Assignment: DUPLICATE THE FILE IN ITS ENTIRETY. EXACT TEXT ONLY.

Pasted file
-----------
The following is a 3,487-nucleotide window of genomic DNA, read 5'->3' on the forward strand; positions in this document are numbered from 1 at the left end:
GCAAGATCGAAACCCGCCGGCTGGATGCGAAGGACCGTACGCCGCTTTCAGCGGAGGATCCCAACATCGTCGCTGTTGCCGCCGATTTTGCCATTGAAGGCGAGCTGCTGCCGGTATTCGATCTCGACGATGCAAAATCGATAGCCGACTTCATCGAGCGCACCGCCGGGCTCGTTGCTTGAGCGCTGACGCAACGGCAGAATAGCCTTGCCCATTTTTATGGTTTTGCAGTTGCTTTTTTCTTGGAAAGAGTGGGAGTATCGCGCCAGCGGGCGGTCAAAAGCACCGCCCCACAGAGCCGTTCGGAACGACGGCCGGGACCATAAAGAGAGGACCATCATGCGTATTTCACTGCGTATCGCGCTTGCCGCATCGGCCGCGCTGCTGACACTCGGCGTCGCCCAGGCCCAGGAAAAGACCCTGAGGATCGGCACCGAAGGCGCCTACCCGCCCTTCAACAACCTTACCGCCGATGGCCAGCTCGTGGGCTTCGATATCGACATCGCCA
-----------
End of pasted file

The following is a 3,487-nucleotide window of genomic DNA, read 5'->3' on the forward strand; positions in this document are numbered from 1 at the left end:
GCAAGATCGAAACCCGCCGGCTGGATGCGAAGGACCGTACGCCGCTTTCAGCGGAGGATCCCAACATCGTCGCTGTTGCCGCCGATTTTGCCATTGAAGGCGAGCTGCTGCCGGTATTCGATCTCGACGATGCAAAATCGATAGCCGACTTCATCGAGCGCACCGCCGGGCTCGTTGCTTGAGCGCTGACGCAACGGCAGAATAGCCTTGCCCATTTTTATGGTTTTGCAGTTGCTTTTTTCTTGGAAAGAGTGGGAGTATCGCGCCAGCGGGCGGTCAAAAGCACCGCCCCACAGAGCCGTTCGGAACGACGGCCGGGACCATAAAGAGAGGACCATCATGCGTATTTCACTGCGTATCGCGCTTGCCGCATCGGCCGCGCTGCTGACACTCGGCGTCGCCCAGGCCCAGGAAAAGACCCTGAGGATCGGCACCGAAGGCGCCTACCCGCCCTTCAACAACCTTACCGCCGATGGCCAGCTCGTGGGCTTCGATATCGACATCGCCA